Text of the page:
'Quad Goals'

 Editorial |  2017-11-14 16:06:48.0

China's rampant muscle flexing across South East Asia has irked the attention of almost all leading countries of the developed world. Just as China making inroads isn't a secret, the worry of its neighbours (primarily India) and the anxiety of the so forth sought-after global leaders aren't hidden under a veil either. A collective initiative to tackle China has been impending on the cards for some time now. This bore some fruit in the ASEAN summit held in Manila in the last two days, where a critical 'quad' meet was held between USA, Japan, Australia, and India to deliberate on the prevailing conditions in the Indo-Pacific region.

The nomenclature saw a revisal, from the Asia-Pacific region it is now being read as the Indo-Pacific region, highlighting the growing relevance of India in battling China's supremacy in the growing global tensions. Though the meeting theoretically aimed to boost strategic relations between the concerned nations, the looming shadow of China gaining currency in this region could not be whisked out of sight. Trade and defence cooperation ruled the talks of the quad meet as leaders emphasised on the role of the four nations to propel strategic relations allowing for the successful exchange of goods, services and ideas. This grouping, first proposed in 2007, has made a comeback a decade later, and its credit goes entirely to the growing influence of China which is rattling the nations of the Indo-Pacific region. The re-election of Xi Jinping by the Communist Party Congress of China has furthered this exigency as China's growth now seems to be unabated even by internal inconsistencies. China is emerging as a global power, undoubtedly, and this has rattled the developed world, giving birth to nervousness among regional powers in Asia and also to the USA who has so forth held the position as the unquestioned world leader with utmost pride and grit. China's latent support to North Korea has bothered Japan, as has its quiet expansion over the South China Sea. China's extension of power is also seen by many as unethical entrepreneurship, where in lieu of providing heavy loans it ends up controlling revenues of the country—as has been exhibited in the case of the Hambantota Port in Sri Lanka which is virtually under complete Chinese control now. The relation of India and China has never been quite welcoming, to be at a euphemistic best.

The recent Dokalam standoff further aggravated tensions as China's withdrawal still remains under a cloak of suspicion. China's refusal to support India's membership to the NSG and its latent approval of Pakistan's dirty politics has further unnerved India. The One Belt One Road initiative, which sees China connecting through Middle East till Africa, has again raised several eyebrows. Japanese Prime Minister Shinzo Abe had first proposed this meeting of 'like-minded democracies' with Australia and India remaining inhibited. However, China's growing power which shows no signs of restraint, has increased the potential role of India as a counter-balance power. While China has undoubtedly emerged as the dark horse of modern civilisation there has been a dip in its cost competitiveness, its USP since the dawn of the 20th century. To tackle this, India plays a crucial role. India, instead of playing on the defence now, should take a forward stance in positioning itself on the global map. Despite some slumps in its economic output, India is today one of the fastest growing democracies of the world, and it has far fewer reasons to fear China's dragon economy than it did a few decades ago.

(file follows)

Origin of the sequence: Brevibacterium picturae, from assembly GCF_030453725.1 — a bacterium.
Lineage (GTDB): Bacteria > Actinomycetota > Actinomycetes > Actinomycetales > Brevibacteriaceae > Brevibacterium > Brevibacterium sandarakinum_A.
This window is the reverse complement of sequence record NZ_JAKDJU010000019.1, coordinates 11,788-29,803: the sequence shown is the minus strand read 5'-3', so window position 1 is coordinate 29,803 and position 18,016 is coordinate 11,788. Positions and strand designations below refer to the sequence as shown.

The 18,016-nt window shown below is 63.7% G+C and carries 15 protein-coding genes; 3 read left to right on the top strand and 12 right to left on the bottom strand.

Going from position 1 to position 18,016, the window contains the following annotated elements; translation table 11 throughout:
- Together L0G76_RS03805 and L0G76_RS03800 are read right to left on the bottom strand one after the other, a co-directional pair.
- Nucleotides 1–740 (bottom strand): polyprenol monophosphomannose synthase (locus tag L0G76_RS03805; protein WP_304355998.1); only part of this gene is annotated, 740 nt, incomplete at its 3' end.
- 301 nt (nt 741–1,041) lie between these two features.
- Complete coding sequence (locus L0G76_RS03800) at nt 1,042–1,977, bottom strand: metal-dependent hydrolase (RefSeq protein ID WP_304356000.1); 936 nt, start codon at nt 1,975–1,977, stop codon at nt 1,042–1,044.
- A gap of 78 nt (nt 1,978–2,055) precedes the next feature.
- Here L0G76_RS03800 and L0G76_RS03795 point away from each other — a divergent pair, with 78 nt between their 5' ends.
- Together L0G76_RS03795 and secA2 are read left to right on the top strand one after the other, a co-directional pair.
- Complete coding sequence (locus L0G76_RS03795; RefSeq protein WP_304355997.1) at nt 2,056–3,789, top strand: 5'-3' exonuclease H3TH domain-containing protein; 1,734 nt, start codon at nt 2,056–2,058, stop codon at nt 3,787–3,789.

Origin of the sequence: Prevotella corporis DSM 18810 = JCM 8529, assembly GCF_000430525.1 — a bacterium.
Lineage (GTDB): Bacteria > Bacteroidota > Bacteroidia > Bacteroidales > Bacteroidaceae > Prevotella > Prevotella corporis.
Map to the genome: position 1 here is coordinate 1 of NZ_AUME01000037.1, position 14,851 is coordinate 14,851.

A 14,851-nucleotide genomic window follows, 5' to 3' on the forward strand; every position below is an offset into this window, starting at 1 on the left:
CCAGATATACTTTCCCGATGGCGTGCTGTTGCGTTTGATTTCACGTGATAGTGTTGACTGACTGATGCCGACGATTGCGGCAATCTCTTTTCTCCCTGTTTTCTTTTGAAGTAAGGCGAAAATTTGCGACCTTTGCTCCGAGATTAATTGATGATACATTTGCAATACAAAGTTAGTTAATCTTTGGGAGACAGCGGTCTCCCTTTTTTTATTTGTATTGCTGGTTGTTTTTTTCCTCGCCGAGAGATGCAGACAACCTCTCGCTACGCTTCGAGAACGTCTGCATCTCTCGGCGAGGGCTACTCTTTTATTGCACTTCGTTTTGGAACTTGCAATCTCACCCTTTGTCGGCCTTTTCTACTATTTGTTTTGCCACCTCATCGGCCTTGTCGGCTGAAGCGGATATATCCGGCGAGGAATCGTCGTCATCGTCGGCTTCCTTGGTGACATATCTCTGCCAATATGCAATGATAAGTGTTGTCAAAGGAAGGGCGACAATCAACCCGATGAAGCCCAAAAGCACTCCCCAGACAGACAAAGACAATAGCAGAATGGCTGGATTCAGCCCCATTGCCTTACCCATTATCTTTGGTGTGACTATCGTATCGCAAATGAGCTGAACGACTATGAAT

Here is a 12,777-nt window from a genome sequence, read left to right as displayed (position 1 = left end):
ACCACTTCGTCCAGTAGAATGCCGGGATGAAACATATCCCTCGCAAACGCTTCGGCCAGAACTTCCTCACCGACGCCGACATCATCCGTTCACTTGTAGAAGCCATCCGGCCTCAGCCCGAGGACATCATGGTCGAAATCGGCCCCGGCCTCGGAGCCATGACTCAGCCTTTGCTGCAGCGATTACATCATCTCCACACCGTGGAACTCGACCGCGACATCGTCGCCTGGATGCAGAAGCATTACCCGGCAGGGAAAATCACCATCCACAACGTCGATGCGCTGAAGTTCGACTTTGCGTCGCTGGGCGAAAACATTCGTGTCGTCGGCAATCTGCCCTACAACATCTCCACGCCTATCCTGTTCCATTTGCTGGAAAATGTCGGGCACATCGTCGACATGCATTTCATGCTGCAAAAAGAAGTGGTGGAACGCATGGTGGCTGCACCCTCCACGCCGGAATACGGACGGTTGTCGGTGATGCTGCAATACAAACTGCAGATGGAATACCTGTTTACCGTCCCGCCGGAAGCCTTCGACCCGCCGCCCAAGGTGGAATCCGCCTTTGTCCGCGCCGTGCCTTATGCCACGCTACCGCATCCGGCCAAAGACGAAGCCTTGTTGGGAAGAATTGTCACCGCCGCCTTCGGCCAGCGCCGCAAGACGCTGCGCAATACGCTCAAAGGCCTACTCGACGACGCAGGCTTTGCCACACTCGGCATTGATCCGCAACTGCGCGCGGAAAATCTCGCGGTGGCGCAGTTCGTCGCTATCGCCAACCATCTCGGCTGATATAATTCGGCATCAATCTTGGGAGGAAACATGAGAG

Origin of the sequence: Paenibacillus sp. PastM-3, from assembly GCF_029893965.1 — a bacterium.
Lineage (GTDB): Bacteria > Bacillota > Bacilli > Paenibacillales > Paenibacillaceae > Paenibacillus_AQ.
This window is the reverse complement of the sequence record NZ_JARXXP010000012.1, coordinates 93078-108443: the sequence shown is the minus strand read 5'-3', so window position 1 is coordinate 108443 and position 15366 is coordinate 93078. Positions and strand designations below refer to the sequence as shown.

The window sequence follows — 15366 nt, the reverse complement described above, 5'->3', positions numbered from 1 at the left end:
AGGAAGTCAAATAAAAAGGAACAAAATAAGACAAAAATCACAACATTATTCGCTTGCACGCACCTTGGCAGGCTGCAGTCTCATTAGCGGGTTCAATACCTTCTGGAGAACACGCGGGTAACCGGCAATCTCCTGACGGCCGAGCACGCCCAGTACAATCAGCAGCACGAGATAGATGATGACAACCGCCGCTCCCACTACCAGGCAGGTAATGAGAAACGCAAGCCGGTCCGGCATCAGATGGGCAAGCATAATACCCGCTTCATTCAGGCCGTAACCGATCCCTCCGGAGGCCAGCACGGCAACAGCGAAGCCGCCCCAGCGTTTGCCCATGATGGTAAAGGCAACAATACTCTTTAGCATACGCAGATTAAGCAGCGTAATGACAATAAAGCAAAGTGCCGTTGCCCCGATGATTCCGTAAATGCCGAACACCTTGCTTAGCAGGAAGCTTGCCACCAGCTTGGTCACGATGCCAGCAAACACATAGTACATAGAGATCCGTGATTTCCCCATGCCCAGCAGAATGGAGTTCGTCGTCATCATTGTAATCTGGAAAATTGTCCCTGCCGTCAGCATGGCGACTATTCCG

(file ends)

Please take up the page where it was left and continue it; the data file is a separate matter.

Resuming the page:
An impediment in India's foreign diplomacy has been this practice of remaining in the shadows, being tiresomely respectful even of nations like Pakistan which have not blinked an eye before launching aggressive attacks upon our sovereignty. With China too, we have witnessed similar exhibitions of meek demeanour from our leaders. There is little to fear today when India is set to take on the world as one of the leading global economies whose impacts can be felt across Asia. Taking a powerful stance against China's undue muscle flexing and unethical means of mining inroads would garner a more positive tomorrow for our diplomacy, which has earned the respect of most of the greater nations.
Nevertheless, India should also be cautious of the other nations, particularly the USA, as its interests in the quad are solely motivated by personal weariness. China's growth has rattled the Trump leadership particularly in its incapacity to tackle Pyongyang. India must express its faith in its own sovereignty, its capacity to tackle the world by its own merit without having to rely unduly on other nations. Collaboration is welcome as long as it equips collective interests and doesn't impede India's autonomy in geopolitical strategising.

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